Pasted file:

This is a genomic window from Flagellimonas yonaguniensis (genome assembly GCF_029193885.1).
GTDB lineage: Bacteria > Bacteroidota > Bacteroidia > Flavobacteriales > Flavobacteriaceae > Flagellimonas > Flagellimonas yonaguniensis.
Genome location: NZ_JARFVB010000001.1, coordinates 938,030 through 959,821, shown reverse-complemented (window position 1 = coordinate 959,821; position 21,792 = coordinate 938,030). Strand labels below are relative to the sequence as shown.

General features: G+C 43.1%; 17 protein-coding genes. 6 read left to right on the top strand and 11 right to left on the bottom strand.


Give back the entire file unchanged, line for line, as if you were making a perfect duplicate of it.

This is a genomic window from Flagellimonas yonaguniensis (genome assembly GCF_029193885.1).
GTDB lineage: Bacteria > Bacteroidota > Bacteroidia > Flavobacteriales > Flavobacteriaceae > Flagellimonas > Flagellimonas yonaguniensis.
Genome location: NZ_JARFVB010000001.1, coordinates 938,030 through 959,821, shown reverse-complemented (window position 1 = coordinate 959,821; position 21,792 = coordinate 938,030). Strand labels below are relative to the sequence as shown.

General features: G+C 43.1%; 17 protein-coding genes. 6 read left to right on the top strand and 11 right to left on the bottom strand.